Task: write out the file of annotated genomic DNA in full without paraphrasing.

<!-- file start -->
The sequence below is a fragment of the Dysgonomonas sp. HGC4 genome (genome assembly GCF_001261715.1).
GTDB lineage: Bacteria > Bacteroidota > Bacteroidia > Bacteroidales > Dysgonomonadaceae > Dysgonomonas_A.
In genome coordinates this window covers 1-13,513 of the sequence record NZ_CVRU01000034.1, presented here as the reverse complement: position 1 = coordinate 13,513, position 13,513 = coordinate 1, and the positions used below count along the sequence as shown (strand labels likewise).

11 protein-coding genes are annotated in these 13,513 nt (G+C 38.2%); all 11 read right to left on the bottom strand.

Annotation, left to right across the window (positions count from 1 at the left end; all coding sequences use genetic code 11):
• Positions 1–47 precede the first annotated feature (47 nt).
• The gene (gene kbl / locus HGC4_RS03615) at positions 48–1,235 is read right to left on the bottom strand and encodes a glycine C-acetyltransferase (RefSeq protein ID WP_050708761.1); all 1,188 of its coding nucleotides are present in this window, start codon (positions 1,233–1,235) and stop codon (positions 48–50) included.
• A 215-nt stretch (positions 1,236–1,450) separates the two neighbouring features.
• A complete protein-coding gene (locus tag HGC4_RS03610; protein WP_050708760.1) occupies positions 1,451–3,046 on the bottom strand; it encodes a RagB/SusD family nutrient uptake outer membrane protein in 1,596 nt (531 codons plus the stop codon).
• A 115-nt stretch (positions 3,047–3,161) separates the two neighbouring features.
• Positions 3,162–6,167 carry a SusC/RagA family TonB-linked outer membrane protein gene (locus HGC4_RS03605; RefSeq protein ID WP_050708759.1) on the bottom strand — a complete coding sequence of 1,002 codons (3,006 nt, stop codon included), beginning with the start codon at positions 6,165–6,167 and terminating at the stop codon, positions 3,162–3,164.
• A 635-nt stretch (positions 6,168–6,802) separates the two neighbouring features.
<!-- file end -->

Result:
The sequence below is a fragment of the Dysgonomonas sp. HGC4 genome (genome assembly GCF_001261715.1).
GTDB lineage: Bacteria > Bacteroidota > Bacteroidia > Bacteroidales > Dysgonomonadaceae > Dysgonomonas_A.
In genome coordinates this window covers 1-13,513 of the sequence record NZ_CVRU01000034.1, presented here as the reverse complement: position 1 = coordinate 13,513, position 13,513 = coordinate 1, and the positions used below count along the sequence as shown (strand labels likewise).

11 protein-coding genes are annotated in these 13,513 nt (G+C 38.2%); all 11 read right to left on the bottom strand.

Annotation, left to right across the window (positions count from 1 at the left end; all coding sequences use genetic code 11):
• Positions 1–47 precede the first annotated feature (47 nt).
• The gene (gene kbl / locus HGC4_RS03615) at positions 48–1,235 is read right to left on the bottom strand and encodes a glycine C-acetyltransferase (RefSeq protein ID WP_050708761.1); all 1,188 of its coding nucleotides are present in this window, start codon (positions 1,233–1,235) and stop codon (positions 48–50) included.
• A 215-nt stretch (positions 1,236–1,450) separates the two neighbouring features.
• A complete protein-coding gene (locus tag HGC4_RS03610; protein WP_050708760.1) occupies positions 1,451–3,046 on the bottom strand; it encodes a RagB/SusD family nutrient uptake outer membrane protein in 1,596 nt (531 codons plus the stop codon).
• A 115-nt stretch (positions 3,047–3,161) separates the two neighbouring features.
• Positions 3,162–6,167 carry a SusC/RagA family TonB-linked outer membrane protein gene (locus HGC4_RS03605; RefSeq protein ID WP_050708759.1) on the bottom strand — a complete coding sequence of 1,002 codons (3,006 nt, stop codon included), beginning with the start codon at positions 6,165–6,167 and terminating at the stop codon, positions 3,162–3,164.
• A 635-nt stretch (positions 6,168–6,802) separates the two neighbouring features.